This is My Rifle . . . This is My Gun
What do you most fear in war?
Dying or being wounded? maimed for life? disfigured? After a firefight, shoot out, whatever, anyone injured said “Tell my wife I love her” or “Get the chaplain” or “Make sure my kids are taken care of?” No. Uh-uh. Four times out of five every injured trooper I approached said either nothing, just shut his eyes and gripped a hand and prayed silently to himself or asked, “How’s my dick? Oh, my God . . . my dick, is it okay?”
“Yeah, it’s fine, but if your leg is broken we’ll have to destroy you.”
Though we were equipped with plates to protect our “equipment” there remained the unshrugable fear that it would be wounded maimed disfigured.
Dick. Dedicated Infantry Combat Killer. That was the joke. We weren’t infantry. We were cavalry. Though we spent so much time dismounted, as it were, that we might as well have been infantry. Jesus Christ. Walk hump walk hump hump humpin’ it walk walk walkin’ it in our LPC (that’s fancy speak for Leather Personnel Carrier: boots), kickin’ up the Arabian dust, relaxing frightened females with a wink, ingratiating kids with candy and school supplies and soccer balls.
Rules prohibited mingling with the local females – yet it was mostly the local males who’d approached us, gestured for us to lower our sunglasses, expose our eyes. The females mostly avoided us, our eyes exposed or otherwise. They lowered their own eyes – goddamn beautiful – and side-stepped away from us and seemed surprised, genuinely surprised, that we hadn’t gone after them, reach grabbed groped for them.
One I-rackie female who’d been hired by the Provisional Authority to work in the Green Zone as a interpreter/secretary specializing in logistics was a favorite of mine. I’d say, “Mornin’, sunshine,” and eventually she started saying it back to me and then to everyone. Everyone. All the time. Even when it was fucking nighttime. Goddamn, she was a sweetheart. Then her brother was killed in Haditha and she stopped saying “mornin’” to anyone. Goddamn, she broke my heart. And my dick had nothing to do with it.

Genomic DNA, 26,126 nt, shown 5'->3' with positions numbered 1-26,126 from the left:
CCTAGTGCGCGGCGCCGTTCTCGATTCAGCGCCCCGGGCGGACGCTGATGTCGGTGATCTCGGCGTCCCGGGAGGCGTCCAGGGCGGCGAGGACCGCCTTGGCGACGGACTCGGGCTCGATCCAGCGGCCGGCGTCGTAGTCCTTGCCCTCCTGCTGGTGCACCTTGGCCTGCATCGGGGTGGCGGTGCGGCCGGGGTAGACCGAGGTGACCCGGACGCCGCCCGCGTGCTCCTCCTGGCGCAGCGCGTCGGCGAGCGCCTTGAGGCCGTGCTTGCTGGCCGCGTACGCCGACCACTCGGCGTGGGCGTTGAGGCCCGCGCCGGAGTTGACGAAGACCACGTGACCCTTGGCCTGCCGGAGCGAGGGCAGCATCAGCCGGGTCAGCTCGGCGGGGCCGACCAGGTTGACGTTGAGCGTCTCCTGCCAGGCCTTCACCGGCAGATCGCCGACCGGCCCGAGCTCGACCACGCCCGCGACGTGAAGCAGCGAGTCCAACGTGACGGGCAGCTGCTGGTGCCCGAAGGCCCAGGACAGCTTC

Females in combat zones are a problem: leastways, they were for us. Not because of poor performance, but because, well, hell, they weren’t equipped like us. And so, like big brothers looking out for our kid sisters, we were extra vigilant, extra violent when there was a female among us. And that’s why we ain’t liked them being on the frontlines, in combat: ain’t we got enough to worry about without the extra worry of where’s the female? anyone seen the female? is the female hurt? any fucking asshole shot kidnapped beaten raped the female? The civvie female embeds were the worst burdens. Lady, ain’t you got more pertinent things to write? like, say, the best purse to wear on a casual afternoon lunch or how to wow your man in the bedroom? With the male embeds we joked, “if you get hit we can evac you out to a hospital in like fifteen minutes, if you get hit really fucking bad we can get you out in like ten hours . . . if you get killed we’ll have you home in a week” but with the females we always said, “Don’t worry, ma’am, it’ll be all right. We’ll look out for you.” – you’re cameraman be damned.
One embed aboard a transport of the dead to the F.O.B. was absolutely silent for nearly the whole ride. Should he be asking questions? Getting information for his story? The wind, being the unfuckingcaring wind, blew fierce and the flaps of some of the tarps over the bodies were blown over, uncovered faces. That embed, mid-forties, married, exhausted, probably stunned, said, “No one even close their eyes for them.” Shit. That was a headline waiting to happen. We didn’t close their eyes for them; but we made sure their dicks were okay.